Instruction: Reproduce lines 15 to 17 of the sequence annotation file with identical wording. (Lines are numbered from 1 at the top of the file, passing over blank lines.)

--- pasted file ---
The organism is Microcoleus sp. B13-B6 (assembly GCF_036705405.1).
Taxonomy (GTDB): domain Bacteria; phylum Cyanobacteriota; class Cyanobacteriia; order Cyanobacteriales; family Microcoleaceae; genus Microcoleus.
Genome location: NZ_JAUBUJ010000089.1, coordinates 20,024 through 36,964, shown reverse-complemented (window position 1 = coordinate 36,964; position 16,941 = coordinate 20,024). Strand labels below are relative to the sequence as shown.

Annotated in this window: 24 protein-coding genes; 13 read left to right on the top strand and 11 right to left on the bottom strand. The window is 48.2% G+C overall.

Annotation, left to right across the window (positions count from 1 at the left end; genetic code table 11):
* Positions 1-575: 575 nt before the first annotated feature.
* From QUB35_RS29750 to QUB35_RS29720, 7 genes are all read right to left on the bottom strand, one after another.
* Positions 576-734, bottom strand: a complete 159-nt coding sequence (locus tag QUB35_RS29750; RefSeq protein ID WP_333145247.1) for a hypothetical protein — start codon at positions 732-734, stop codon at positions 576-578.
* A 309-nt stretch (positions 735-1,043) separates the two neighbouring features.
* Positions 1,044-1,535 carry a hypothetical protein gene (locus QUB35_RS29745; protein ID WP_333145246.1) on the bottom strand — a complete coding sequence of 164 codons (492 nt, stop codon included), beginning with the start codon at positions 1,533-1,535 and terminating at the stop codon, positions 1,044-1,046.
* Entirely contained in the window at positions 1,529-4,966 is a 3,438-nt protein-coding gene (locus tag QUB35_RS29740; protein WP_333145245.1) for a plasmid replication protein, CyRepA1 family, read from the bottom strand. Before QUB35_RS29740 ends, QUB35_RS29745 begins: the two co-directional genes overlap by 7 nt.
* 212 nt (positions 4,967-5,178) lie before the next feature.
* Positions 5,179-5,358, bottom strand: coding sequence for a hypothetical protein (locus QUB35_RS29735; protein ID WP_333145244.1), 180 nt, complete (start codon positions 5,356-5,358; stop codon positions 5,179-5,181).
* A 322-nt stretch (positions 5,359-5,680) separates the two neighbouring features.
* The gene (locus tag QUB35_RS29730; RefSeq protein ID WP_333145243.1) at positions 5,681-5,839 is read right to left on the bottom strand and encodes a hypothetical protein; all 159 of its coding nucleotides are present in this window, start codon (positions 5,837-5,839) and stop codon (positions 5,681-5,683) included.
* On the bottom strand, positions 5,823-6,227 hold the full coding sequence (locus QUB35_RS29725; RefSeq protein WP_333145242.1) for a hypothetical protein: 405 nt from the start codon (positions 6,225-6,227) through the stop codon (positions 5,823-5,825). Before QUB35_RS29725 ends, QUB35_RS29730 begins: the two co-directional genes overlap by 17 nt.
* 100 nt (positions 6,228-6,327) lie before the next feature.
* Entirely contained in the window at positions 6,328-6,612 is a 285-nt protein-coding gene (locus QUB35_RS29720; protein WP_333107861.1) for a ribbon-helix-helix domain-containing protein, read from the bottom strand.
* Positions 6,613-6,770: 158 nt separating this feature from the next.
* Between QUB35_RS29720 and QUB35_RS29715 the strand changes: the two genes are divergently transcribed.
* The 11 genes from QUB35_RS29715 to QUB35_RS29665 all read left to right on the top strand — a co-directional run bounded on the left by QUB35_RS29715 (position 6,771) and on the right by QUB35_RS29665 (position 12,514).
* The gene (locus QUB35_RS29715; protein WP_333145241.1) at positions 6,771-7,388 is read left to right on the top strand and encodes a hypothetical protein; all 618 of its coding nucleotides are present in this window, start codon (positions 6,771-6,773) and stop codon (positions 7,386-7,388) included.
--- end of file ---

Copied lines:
* The gene (locus tag QUB35_RS29730; RefSeq protein ID WP_333145243.1) at positions 5,681-5,839 is read right to left on the bottom strand and encodes a hypothetical protein; all 159 of its coding nucleotides are present in this window, start codon (positions 5,837-5,839) and stop codon (positions 5,681-5,683) included.
* On the bottom strand, positions 5,823-6,227 hold the full coding sequence (locus QUB35_RS29725; RefSeq protein WP_333145242.1) for a hypothetical protein: 405 nt from the start codon (positions 6,225-6,227) through the stop codon (positions 5,823-5,825). Before QUB35_RS29725 ends, QUB35_RS29730 begins: the two co-directional genes overlap by 17 nt.
* 100 nt (positions 6,228-6,327) lie before the next feature.